The Phil Spector Trial: We Watch Court TV So You Don't Have To (09/06)

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WHAT HAPPENED YESTERDAY? Finally, after four and a half months of testimony, closing arguments began in the murder trial of famed producer Phil Spector. First up: the prosecution. Deputy DA Alan Jackson started things off by hypothetically putting the jurors in the House of Blues parking lot the night Spector coaxed Lana Clarkson to come back to his castle in Alhambra. With a CCTV video still of Clarkson and Spector in the parking lot on the projection screen, Jackson asked the jury what they would tell Clarkson if they were there, in that parking lot, on that night. Jackson speaks unanimously on behalf of the jury when he cups his hands around his mouth and whispers, "Don't go." These are the heartstrings that Jackson would play with throughout his closing argument, which lasted the entire day and left no defense rock unturned. With the help of a perfectly synched PowerPoint presentation, Jackson broke down the Spector defense team step by step, calling Spector's collection of high-powered lawyers and big time witnesses "a checkbook defense."

At the onset, a jaw-dropping moment: Jackson played the call chauffeur Adriano de Souza made to police after Spector came stumbling out his house, gun in right hand, and proclaimed, "I think I shot somebody." That phrase is repeated often throughout the series of phone calls that the police fielded that night, all while Spector was back in his mansion washing his hands, tidying up the crime scene, dabbing Clarkson's face with toilet water, and positioning the gun just so that it looks like a suicide, he argued.

Next, Jackson eviscerated the testimony from Clarkson's so-called friends Punkin Pie and Jennifer Hayes-Riedl so surgically that it's hard to believe either woman will want to leave their house tomorrow. He painted both women as liars who stated under oath that they were so close to Lana that they talked to her three or four times a day, yet records showed neither made or received a phone call or e-mail to or from Clarkson in the four months prior to her death.

Jackson returned to the defense's suicide theory, arguing that Clarkson wasn't depressed, and even if she was, it wasn't nearly to the magnitude Pie and others claimed. Besides, Jackson reasons, depressed people don't commit suicide; clinically depressed people who are mentally sick with depression commit suicide, not people who just have a bad day. They don't, in the case of Clarkson, sling a purse over their shoulder, sit in a chair closest to the door, and abstain from writing a goodbye note or calling a loved one, even though the phone was mere feet away. As Jackson argued: The defense will have you believe Clarkson entered Spector's house, seamlessly found a gun that was hidden in Spector's drawer, loaded up on Spector's bullets and, unbeknownst to Spector, shot herself.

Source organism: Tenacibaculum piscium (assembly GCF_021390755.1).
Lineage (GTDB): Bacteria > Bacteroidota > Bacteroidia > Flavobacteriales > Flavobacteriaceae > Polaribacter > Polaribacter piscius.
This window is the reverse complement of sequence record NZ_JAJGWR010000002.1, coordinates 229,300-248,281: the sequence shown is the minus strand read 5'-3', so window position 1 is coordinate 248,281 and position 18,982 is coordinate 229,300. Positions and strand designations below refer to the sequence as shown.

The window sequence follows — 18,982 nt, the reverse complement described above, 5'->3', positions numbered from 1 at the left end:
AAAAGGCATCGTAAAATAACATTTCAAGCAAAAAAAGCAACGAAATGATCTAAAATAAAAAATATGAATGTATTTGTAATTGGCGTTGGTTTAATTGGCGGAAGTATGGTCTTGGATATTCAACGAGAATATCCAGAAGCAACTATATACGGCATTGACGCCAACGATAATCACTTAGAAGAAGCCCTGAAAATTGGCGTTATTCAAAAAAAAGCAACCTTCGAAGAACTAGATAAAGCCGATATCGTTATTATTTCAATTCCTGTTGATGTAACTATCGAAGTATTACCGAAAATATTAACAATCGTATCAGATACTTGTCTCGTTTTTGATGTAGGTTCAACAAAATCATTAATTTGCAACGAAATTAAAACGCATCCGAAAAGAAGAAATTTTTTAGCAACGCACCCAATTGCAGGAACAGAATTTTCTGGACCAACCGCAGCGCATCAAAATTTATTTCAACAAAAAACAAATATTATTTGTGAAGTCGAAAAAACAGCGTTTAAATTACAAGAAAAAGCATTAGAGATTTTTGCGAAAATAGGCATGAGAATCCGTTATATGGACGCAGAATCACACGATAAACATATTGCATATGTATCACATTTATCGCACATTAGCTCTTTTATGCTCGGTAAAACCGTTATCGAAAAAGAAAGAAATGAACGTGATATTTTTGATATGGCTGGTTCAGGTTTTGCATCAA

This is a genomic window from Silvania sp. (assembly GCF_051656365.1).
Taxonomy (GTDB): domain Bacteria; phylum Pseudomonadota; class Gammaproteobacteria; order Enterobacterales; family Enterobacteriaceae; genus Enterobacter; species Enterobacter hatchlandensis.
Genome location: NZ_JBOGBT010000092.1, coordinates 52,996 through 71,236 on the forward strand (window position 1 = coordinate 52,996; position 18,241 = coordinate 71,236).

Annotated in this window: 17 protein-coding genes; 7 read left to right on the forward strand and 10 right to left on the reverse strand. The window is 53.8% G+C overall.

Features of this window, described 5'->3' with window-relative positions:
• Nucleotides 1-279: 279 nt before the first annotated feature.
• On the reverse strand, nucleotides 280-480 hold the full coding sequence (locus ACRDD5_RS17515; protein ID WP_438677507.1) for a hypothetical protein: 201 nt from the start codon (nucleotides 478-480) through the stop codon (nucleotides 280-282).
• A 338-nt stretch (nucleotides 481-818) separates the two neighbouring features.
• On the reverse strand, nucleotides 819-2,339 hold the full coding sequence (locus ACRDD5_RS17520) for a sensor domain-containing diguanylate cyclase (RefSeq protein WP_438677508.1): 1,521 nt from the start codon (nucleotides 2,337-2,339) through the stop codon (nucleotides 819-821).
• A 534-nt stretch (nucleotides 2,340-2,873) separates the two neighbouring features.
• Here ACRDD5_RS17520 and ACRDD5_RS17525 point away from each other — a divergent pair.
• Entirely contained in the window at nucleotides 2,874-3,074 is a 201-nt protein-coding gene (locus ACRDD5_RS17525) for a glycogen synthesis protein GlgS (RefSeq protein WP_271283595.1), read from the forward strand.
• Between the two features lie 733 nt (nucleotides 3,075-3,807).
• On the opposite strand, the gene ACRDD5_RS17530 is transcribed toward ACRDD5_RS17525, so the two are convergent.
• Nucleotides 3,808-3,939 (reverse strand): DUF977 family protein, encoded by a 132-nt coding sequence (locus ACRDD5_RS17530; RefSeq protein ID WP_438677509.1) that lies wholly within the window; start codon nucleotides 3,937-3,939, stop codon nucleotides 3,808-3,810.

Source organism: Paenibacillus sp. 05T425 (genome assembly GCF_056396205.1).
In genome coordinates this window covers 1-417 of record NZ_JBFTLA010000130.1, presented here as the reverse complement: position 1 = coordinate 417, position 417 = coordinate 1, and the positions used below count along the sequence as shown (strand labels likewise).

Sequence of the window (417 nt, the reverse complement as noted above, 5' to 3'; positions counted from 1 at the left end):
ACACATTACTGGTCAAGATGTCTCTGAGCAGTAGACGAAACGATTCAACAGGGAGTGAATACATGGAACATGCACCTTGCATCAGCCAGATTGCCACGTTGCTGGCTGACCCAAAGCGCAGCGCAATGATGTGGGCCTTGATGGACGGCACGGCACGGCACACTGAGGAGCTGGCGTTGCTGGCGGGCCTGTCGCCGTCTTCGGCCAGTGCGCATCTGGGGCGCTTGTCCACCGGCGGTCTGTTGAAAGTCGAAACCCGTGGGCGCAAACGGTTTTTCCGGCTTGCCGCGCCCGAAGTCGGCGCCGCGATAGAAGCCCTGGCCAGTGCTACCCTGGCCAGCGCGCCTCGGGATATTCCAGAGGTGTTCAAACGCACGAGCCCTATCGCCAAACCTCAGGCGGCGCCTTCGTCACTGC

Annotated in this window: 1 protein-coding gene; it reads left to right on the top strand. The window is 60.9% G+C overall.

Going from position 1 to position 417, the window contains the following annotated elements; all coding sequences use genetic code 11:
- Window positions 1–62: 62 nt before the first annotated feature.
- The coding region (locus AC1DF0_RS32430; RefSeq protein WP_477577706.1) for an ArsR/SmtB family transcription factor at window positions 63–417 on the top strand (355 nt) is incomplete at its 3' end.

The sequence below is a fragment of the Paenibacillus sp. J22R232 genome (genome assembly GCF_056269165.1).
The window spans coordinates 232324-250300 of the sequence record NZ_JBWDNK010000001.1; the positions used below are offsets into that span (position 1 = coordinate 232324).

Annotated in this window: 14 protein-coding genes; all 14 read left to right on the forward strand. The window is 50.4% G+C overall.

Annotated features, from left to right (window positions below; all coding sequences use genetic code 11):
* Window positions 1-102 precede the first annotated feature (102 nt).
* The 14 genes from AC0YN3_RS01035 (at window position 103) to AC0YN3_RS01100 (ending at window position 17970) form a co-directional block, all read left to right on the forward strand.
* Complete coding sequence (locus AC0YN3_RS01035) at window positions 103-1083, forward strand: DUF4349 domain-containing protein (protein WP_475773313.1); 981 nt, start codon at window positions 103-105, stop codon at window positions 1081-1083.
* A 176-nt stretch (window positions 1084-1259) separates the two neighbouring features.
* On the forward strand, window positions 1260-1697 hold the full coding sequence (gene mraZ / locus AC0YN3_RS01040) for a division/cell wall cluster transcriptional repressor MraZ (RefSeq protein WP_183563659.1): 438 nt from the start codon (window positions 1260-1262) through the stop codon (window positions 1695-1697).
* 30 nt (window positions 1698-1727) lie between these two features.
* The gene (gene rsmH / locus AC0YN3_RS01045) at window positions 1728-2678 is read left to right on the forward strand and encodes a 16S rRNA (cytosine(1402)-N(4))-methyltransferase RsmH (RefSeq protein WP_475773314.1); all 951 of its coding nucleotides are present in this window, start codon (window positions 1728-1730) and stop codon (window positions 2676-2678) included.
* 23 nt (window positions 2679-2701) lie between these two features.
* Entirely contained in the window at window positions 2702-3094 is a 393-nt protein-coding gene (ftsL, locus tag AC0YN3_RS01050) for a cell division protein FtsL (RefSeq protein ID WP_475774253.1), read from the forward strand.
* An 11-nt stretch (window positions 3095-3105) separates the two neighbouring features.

By lunchtime, the first half of Jackson's closing argument was so damaging to the defense that Spector's new lawyer Dennis Riordan grabbed at five miniscule legal straws in an effort to have the case be called a mistrial. Judge Fidler denied the motion for a mistrial, but asked Jackson to tone down the editorializing.

Following the recess, Jackson came back firing by referencing the five women the prosecution brought to the stand to testify that, in a similar situation, Spector pointed guns at them as well. Near the end of his closing argument, Jackson contended that instead of telling de Souza that "I think I killed somebody," Spector in fact should have said "I think I finally killed somebody." Later, Jackson attacks each of the defense's witnesses one by one, focusing on the easy target, Dr. Vincent DiMaio, and closing on Dr. Michael Baden. Jackson tells the jury how the defense tried to blindside the prosecution with Baden's "non-transected spine" revelation, but in the end, Baden's epiphany is nothing more than a "Hail Mary pass that gets dropped in the end zone." After all the controversy, Jackson muffled the Baden-fueled cacophony with a simple football reference.

For his closing act, Jackson screened a montage of Clarkson in multiple roles throughout her career. The video, soundtracked by Steely Dan's "Peg," casted Clarkson as a happy, hard-working actress, and not the suicidal failure presented by the Spector defense team.

IS THIS GOOD OR BAD FOR SPECTOR? Jackson was so masterful and effective, only a miracle on par with Moses parting the sea can save Spector from being convicted (or twelve jurors who believe in the phrase "celebrity justice").

TODAY IN COURT: Lawyer Linda Kenney-Baden will single-handedly present the defense's argument, despite missing three essential weeks of testimony due to a viral infection. With the resignation of Bruce Cutler still echoing in the courtroom, it falls on Kenney-Baden to at least try to undo the damage Jackson did to her client's case. The defense's closing arguments are expected to last the majority of the day, after which the prosecution's brief rebuttal closing arguments will take place. All in all, Judge Fidler told the jury he expects the trial be put in their hands at some point on Friday.

For his closing act, Jackson screened a montage of Clarkson in multiple roles throughout her career. The video, soundtracked by Steely Dan's "Peg," casted Clarkson as a happy, hard-working actress, and not the suicidal failure presented by the Spector defense team.